Plane crash map Locate crash sites, wreckage and more

N930SA accident description

Arkansas map... Arkansas list
Crash location 35.081111°N, 92.424445°W
Nearest city Conway, AR
35.088696°N, 92.442101°W
1.1 miles away
Tail number N930SA
Accident date 25 Jul 2012
Aircraft type Flight Design Gmbh Ctls
Additional details: None

NTSB Factual Report

On July 25, 2012, at 0930 central daylight time, a Flight Design GmbH model CTLS light-sport airplane, N930SA, was substantially damaged while landing at Dennis F Cantrell Field Airport (CWS), Conway, Arkansas. The commercial pilot and passenger were not injured. The airplane was registered to and operated by Sparrow Aviation Group, LLC, under the provisions of 14 Code of Federal Regulations Part 91, without a flight plan. Day visual meteorological conditions prevailed for the personal flight that originated from Searcy Municipal Airport (SRC), Searcy, Arkansas, about 0900.

The pilot reported that after completing an uneventful straight-in approach to runway 26 (4,875 feet by 100 feet, asphalt) the right main landing gear collapsed upon touchdown. The airplane subsequently swerved to the right, departing off the right side of the runway. The airplane came to a stop aligned about 180-degrees from the original runway heading. The fuselage, firewall, empennage, and right wing were substantially damaged during the accident sequence.

The closest aviation weather reporting facility was located at Little Rock Air Force Base (LRF), about 17 miles southeast of the accident site. At 0955, the LRF automated surface observing system reported the following weather conditions: wind 220 degrees at 10 knots, gusting 16 knots; surface visibility 10 miles; sky clear; temperature 33 degrees Celsius; dew point 21 degrees Celsius; and an altimeter setting of 29.97 inches of mercury.

The accident airplane, serial number 08-02-05, was manufactured by Flight Design GmbH of Leinfelden-Echterdingen, Germany, and then was imported into the United States by Airtime Aviation Inc. of Tulsa, Oklahoma. The light-sport airplane obtained a special airworthiness certificate from the Federal Aviation Administration on May 24, 2008. The airplane was subsequently sold to the owner-of-record on June 4, 2008. When the accident occurred, the airplane had accumulated 1,149.9 hours since new. A review of the available maintenance information established that the main landing gear legs had never been repaired or replaced. On December 2, 2011, at 1,025 hours total service time, the fuselage structure was reinforced in the landing gear attachment area per Flight Design GmbH Service Instruction SI-ASTM-CTLS-07.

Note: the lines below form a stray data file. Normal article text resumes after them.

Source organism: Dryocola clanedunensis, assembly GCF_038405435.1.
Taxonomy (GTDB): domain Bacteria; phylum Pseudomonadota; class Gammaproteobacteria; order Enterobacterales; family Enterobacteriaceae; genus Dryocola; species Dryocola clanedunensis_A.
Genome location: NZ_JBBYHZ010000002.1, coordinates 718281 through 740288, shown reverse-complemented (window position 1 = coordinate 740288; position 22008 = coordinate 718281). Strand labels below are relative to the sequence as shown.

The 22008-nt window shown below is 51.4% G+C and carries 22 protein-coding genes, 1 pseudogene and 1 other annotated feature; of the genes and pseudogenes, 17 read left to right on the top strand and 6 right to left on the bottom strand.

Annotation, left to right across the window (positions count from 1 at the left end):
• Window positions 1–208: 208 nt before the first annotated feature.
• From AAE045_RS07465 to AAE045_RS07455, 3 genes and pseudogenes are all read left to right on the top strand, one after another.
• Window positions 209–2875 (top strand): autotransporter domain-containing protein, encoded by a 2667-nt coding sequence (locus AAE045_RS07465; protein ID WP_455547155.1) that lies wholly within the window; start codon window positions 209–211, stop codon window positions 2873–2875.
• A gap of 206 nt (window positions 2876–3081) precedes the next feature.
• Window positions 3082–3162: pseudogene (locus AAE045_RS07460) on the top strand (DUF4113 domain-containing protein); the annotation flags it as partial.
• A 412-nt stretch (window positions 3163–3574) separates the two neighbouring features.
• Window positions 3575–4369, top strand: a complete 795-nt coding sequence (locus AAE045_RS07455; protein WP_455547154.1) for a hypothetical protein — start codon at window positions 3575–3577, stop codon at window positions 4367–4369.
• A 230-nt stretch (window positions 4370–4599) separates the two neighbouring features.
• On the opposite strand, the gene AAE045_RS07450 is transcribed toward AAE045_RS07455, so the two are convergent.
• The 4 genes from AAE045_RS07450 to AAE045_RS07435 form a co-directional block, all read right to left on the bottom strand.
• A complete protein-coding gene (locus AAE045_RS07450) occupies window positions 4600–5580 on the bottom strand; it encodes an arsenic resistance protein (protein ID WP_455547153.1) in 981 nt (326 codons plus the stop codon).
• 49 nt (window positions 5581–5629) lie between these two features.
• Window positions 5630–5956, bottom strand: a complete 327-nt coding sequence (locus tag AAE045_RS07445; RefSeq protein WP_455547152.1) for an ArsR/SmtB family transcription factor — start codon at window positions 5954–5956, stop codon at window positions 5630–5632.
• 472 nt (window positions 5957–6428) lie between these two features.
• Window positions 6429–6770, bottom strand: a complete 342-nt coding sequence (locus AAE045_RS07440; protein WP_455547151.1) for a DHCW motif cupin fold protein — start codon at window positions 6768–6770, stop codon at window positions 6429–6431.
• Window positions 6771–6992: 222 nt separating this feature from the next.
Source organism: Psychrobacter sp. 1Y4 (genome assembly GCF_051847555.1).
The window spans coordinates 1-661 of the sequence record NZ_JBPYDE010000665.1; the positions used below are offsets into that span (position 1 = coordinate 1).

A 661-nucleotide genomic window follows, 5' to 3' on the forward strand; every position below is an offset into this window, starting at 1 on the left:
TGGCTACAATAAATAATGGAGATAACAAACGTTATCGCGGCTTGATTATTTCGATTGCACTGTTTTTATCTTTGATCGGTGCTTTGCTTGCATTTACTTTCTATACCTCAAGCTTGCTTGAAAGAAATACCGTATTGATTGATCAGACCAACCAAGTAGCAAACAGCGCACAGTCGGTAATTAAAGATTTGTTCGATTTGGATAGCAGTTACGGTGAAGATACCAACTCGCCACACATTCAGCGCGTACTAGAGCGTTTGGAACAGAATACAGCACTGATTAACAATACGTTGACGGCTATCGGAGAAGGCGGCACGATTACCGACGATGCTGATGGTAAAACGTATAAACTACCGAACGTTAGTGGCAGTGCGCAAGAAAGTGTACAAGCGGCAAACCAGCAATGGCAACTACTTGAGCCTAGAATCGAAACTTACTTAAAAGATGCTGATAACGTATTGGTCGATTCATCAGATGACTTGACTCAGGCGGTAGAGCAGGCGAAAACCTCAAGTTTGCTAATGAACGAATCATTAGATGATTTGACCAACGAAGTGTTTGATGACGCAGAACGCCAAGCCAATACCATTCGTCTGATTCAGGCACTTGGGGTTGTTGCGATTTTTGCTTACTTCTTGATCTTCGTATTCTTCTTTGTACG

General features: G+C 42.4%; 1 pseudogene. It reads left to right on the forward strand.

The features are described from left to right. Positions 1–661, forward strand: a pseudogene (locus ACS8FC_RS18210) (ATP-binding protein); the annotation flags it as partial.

The main landing gear legs were sent to the National Transportation Safety Board's (NTSB) Materials Laboratory Division for examination. The right main landing gear leg had a longitudinal crack along the leading edge and a transverse fracture near the point where the leg intersected the fuselage. The left main landing gear leg remained intact. The NTSB laboratory examination confirmed that the fiber reinforcements used in the composite construction included unidirectional glass fibers, glass fiber fabric, basalt fiber fabric, and basalt/aramid fiber fabric. According the airplane manufacturer, the landing gear was designed in accordance with ASTM Standard F2245-06 (Standard Specification for Design and Performance of a Light Sport Airplane) and compliance with the standard was shown through a series of drop tests.

The upper surface of the right leg was bent upward in the area between the fracture and the fuselage intersection. Fiber pullout was observed and was greatest at the lower side of the transverse fracture. Additionally, parallel transverse cracks were observed in the paint adjacent to the fracture and were consistent with a bending load with the lower surface in tension and the upper surface in compression.

A longitudinal crack was observed at the leading edge of the right main landing gear. A step in the transverse fracture occurred where the transverse fracture intersected the longitudinal crack. The longitudinal crack had a jagged appearance. Parallel cracks in the paint were observed emanating from the longitudinal crack and were consistent with shear stress where the outboard end was loaded upward relative to the inboard end. Additional examination of the landing gear construction revealed a cross-section that was consistent with the specified manufacturing layup with the exception of an additional layer each of 0/90-degree glass fabric, 45-degree basalt fabric, and 0-degree glass fiber bundles. No preexisting damage or manufacturing anomalies were noted with the right main landing gear that would have reduced its design strength.

NTSB Probable Cause

The pilot's improper landing flare, which resulted in a hard landing and overstress failure of the right main landing gear.

© 2009-2020 Lee C. Baker / Crosswind Software, LLC. For informational purposes only.